October is buckwheat harvest time in the distant highlands of Dolpo. In the village of Tso, Namdak Sangmo watches other women from her village fling their sickles, stoop over to sling the sheaves on their shoulders, and bring the crop in.
Sangmo, 68, does not have her own crop to harvest because she does not have any land anymore. Her riverside terraces were washed away by a flash flood in 2012, and another one in 2019 destroyed what was left, leaving a barren boulder-strewn slope.
“It was a raging torrent, and it came down suddenly and swept everything in its path, I do not have any land left to farm,” says Sangmo. She is not the only one, almost half the villagers in Tso lost their standing crop and fields when a wall of mud and boulders raced down from the slopes of the 6,883m high Mt Kanjiroba that towers over the district.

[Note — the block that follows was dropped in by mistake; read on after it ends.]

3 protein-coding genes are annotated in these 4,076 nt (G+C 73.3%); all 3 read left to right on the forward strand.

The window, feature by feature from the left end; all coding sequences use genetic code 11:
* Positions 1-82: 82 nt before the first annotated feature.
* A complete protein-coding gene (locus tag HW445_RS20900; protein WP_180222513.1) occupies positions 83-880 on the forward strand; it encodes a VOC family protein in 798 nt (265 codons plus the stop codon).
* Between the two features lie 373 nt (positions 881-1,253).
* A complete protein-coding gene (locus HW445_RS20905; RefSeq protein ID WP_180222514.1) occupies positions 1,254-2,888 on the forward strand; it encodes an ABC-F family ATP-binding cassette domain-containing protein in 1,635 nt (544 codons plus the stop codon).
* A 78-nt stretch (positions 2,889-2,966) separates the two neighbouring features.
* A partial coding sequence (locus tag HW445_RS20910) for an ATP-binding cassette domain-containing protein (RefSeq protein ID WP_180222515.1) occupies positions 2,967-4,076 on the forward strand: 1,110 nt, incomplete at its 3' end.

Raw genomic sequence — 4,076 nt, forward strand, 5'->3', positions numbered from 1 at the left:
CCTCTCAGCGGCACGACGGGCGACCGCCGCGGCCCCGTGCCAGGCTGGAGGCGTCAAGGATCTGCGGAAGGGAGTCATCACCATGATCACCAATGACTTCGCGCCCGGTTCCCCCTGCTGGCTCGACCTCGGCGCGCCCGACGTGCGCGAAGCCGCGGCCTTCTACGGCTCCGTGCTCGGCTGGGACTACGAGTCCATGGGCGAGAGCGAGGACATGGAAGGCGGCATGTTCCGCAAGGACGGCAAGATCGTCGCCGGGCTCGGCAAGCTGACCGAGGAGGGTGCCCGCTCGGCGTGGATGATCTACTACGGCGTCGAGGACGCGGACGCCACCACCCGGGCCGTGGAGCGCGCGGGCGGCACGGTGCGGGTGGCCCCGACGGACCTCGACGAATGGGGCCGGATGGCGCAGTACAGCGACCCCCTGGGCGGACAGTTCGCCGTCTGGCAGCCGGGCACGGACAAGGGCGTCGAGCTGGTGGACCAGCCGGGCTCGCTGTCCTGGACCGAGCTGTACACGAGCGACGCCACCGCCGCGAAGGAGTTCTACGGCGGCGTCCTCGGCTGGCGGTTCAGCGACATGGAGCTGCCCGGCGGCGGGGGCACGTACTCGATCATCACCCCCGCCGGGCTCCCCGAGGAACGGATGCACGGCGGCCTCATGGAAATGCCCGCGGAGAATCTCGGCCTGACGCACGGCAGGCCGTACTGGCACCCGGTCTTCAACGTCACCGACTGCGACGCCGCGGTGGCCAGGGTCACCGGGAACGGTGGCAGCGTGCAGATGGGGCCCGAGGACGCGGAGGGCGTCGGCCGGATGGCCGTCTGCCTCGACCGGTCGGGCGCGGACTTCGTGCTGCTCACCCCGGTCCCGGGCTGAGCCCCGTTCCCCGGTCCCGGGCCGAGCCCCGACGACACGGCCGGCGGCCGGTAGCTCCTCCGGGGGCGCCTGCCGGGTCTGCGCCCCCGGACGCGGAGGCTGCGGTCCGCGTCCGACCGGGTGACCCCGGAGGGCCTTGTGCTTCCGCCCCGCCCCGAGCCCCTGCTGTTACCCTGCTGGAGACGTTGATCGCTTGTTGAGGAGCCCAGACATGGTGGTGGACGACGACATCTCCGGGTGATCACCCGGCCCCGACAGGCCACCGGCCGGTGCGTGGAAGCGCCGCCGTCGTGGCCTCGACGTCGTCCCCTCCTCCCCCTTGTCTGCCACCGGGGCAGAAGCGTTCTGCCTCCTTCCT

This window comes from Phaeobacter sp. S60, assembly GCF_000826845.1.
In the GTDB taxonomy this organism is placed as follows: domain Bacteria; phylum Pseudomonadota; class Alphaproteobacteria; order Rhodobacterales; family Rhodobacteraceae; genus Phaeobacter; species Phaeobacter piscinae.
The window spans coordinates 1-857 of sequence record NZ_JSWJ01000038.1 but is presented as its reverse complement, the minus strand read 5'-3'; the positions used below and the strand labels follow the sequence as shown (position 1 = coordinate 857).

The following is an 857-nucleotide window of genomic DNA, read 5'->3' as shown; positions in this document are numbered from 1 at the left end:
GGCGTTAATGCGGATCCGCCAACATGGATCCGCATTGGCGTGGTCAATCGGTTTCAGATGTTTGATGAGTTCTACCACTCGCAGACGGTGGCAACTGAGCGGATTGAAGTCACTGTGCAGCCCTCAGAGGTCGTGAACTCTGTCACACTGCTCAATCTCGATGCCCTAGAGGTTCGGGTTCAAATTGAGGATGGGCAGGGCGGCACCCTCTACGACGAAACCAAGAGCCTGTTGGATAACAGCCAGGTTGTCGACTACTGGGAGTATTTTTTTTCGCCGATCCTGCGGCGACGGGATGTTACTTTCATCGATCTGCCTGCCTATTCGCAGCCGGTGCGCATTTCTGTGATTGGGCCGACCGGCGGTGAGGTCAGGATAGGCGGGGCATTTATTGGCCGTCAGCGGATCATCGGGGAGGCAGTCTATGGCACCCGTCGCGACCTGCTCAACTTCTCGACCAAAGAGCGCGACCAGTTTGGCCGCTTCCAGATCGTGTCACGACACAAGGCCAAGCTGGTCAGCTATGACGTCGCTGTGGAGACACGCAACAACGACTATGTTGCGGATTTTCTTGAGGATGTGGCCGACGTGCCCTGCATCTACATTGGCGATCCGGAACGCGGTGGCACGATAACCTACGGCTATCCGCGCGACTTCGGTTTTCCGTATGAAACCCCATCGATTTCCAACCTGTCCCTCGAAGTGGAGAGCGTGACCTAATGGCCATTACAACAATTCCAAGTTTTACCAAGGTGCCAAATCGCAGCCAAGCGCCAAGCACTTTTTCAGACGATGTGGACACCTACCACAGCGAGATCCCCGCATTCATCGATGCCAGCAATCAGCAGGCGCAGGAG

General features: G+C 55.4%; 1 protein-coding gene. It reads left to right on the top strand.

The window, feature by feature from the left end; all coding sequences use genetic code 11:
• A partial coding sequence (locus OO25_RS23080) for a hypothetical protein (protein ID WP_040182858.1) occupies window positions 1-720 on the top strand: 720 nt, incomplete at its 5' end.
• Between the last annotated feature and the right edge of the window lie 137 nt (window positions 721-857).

Scientists have not drawn a direct correlation between the climate crisis and extreme weather events like this, but they say there is evidence that droughts, record downpours, and erratic monsoons in the Himalaya are a result of a hotter atmosphere. This year’s monsoon has seen freak downpours and unprecedented rainfall in the trans-Himalayan regions of Nepal. Unseasonal rains this week unleashed deadly floods and landslides, especially in western Nepal.
The Himalayan mountains are warming between 0.3-0.7°C faster than the global average, causing glaciers to shrink, snowlines to recede, and increasing the danger of floods when expanding glacial lakes burst.